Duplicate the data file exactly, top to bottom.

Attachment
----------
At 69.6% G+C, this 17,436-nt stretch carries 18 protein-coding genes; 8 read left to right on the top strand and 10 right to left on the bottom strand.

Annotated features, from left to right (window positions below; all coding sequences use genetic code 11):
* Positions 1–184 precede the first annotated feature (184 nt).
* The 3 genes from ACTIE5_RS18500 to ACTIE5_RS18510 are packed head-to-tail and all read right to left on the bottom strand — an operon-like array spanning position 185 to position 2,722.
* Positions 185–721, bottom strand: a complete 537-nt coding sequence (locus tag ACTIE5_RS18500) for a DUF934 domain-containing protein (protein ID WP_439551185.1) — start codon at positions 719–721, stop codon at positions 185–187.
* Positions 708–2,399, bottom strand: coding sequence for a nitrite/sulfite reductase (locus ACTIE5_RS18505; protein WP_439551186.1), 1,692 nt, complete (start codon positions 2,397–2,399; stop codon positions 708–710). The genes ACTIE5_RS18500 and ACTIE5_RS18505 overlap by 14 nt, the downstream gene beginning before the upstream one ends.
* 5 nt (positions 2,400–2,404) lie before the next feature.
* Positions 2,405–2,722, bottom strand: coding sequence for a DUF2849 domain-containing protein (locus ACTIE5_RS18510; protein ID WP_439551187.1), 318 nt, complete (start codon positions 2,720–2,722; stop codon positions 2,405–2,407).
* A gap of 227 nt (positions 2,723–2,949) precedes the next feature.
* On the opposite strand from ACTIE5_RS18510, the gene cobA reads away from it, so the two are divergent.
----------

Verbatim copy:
At 69.6% G+C, this 17,436-nt stretch carries 18 protein-coding genes; 8 read left to right on the top strand and 10 right to left on the bottom strand.

Annotated features, from left to right (window positions below; all coding sequences use genetic code 11):
* Positions 1–184 precede the first annotated feature (184 nt).
* The 3 genes from ACTIE5_RS18500 to ACTIE5_RS18510 are packed head-to-tail and all read right to left on the bottom strand — an operon-like array spanning position 185 to position 2,722.
* Positions 185–721, bottom strand: a complete 537-nt coding sequence (locus tag ACTIE5_RS18500) for a DUF934 domain-containing protein (protein ID WP_439551185.1) — start codon at positions 719–721, stop codon at positions 185–187.
* Positions 708–2,399, bottom strand: coding sequence for a nitrite/sulfite reductase (locus ACTIE5_RS18505; protein WP_439551186.1), 1,692 nt, complete (start codon positions 2,397–2,399; stop codon positions 708–710). The genes ACTIE5_RS18500 and ACTIE5_RS18505 overlap by 14 nt, the downstream gene beginning before the upstream one ends.
* 5 nt (positions 2,400–2,404) lie before the next feature.
* Positions 2,405–2,722, bottom strand: coding sequence for a DUF2849 domain-containing protein (locus ACTIE5_RS18510; protein ID WP_439551187.1), 318 nt, complete (start codon positions 2,720–2,722; stop codon positions 2,405–2,407).
* A gap of 227 nt (positions 2,723–2,949) precedes the next feature.
* On the opposite strand from ACTIE5_RS18510, the gene cobA reads away from it, so the two are divergent.